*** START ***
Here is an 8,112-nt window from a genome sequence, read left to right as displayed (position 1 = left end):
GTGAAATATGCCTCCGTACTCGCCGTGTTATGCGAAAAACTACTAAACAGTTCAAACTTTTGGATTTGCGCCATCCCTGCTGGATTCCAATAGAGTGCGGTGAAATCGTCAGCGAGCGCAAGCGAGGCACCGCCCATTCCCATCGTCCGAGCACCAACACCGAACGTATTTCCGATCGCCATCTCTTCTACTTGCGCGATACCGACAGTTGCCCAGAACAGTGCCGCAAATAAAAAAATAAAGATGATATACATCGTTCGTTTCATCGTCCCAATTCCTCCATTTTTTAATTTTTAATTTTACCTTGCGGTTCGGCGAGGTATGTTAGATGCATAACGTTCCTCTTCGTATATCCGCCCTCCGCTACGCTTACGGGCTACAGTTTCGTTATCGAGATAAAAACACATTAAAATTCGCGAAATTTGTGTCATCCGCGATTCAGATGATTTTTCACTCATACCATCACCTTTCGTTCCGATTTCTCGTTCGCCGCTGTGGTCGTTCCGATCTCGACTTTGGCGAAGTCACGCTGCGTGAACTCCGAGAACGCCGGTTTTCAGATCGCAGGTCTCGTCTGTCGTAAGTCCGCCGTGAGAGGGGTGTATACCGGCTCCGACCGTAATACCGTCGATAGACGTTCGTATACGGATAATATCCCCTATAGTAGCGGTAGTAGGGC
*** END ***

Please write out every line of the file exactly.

Here is an 8,112-nt window from a genome sequence, read left to right as displayed (position 1 = left end):
GTGAAATATGCCTCCGTACTCGCCGTGTTATGCGAAAAACTACTAAACAGTTCAAACTTTTGGATTTGCGCCATCCCTGCTGGATTCCAATAGAGTGCGGTGAAATCGTCAGCGAGCGCAAGCGAGGCACCGCCCATTCCCATCGTCCGAGCACCAACACCGAACGTATTTCCGATCGCCATCTCTTCTACTTGCGCGATACCGACAGTTGCCCAGAACAGTGCCGCAAATAAAAAAATAAAGATGATATACATCGTTCGTTTCATCGTCCCAATTCCTCCATTTTTTAATTTTTAATTTTACCTTGCGGTTCGGCGAGGTATGTTAGATGCATAACGTTCCTCTTCGTATATCCGCCCTCCGCTACGCTTACGGGCTACAGTTTCGTTATCGAGATAAAAACACATTAAAATTCGCGAAATTTGTGTCATCCGCGATTCAGATGATTTTTCACTCATACCATCACCTTTCGTTCCGATTTCTCGTTCGCCGCTGTGGTCGTTCCGATCTCGACTTTGGCGAAGTCACGCTGCGTGAACTCCGAGAACGCCGGTTTTCAGATCGCAGGTCTCGTCTGTCGTAAGTCCGCCGTGAGAGGGGTGTATACCGGCTCCGACCGTAATACCGTCGATAGACGTTCGTATACGGATAATATCCCCTATAGTAGCGGTAGTAGGGC